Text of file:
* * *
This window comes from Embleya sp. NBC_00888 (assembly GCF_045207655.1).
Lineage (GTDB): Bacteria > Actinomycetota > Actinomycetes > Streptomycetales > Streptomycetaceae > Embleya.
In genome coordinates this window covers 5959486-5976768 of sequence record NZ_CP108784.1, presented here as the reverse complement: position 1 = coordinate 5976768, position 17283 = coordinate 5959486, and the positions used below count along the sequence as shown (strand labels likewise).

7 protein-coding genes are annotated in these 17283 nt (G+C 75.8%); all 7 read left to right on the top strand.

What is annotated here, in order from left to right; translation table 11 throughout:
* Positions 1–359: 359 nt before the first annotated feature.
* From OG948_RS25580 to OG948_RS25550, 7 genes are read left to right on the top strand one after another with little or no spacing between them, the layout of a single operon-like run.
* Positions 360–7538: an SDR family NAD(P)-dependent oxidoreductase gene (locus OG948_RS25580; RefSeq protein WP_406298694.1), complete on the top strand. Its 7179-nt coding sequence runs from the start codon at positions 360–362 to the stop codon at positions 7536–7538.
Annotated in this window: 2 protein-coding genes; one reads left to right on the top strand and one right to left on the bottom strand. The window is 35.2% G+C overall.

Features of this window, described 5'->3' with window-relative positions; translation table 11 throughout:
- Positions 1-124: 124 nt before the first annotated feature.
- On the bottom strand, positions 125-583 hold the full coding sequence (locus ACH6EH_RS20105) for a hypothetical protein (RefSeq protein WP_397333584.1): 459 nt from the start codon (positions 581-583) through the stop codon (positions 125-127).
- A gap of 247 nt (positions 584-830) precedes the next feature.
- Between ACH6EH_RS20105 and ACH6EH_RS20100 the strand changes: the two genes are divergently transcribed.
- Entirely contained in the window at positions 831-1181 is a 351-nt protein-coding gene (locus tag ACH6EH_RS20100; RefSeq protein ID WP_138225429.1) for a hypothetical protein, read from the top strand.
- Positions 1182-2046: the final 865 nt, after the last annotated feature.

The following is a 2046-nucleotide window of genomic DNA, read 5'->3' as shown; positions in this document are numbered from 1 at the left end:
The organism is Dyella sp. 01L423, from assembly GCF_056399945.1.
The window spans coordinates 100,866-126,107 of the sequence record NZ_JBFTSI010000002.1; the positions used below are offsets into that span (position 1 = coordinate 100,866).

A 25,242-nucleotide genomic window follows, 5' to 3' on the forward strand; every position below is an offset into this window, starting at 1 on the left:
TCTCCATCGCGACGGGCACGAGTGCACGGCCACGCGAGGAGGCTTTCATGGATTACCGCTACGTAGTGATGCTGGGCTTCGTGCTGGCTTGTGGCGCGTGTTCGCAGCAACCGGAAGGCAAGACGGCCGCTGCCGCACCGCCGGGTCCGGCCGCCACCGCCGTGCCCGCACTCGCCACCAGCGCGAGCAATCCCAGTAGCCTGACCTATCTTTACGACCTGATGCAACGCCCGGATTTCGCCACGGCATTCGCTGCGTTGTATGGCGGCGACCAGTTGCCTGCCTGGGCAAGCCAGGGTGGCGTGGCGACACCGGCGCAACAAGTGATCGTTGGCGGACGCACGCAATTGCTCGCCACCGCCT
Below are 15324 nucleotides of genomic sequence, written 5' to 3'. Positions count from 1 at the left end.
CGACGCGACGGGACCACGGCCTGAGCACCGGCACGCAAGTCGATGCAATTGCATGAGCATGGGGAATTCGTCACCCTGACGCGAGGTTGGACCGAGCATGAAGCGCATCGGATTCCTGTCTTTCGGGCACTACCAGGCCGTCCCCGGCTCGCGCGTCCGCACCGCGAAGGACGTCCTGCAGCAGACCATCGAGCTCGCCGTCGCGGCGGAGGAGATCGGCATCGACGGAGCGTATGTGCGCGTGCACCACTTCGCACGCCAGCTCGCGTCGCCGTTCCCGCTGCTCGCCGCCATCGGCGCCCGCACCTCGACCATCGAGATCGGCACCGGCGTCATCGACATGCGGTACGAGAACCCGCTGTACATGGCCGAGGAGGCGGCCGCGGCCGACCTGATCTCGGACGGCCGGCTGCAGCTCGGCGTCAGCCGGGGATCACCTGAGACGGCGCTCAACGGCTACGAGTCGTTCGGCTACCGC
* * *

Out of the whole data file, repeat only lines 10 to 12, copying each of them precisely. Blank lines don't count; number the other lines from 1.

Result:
Features of this window, described 5'->3' with window-relative positions; translation table 11 throughout:
- Positions 1-124: 124 nt before the first annotated feature.
- On the bottom strand, positions 125-583 hold the full coding sequence (locus ACH6EH_RS20105) for a hypothetical protein (RefSeq protein WP_397333584.1): 459 nt from the start codon (positions 581-583) through the stop codon (positions 125-127).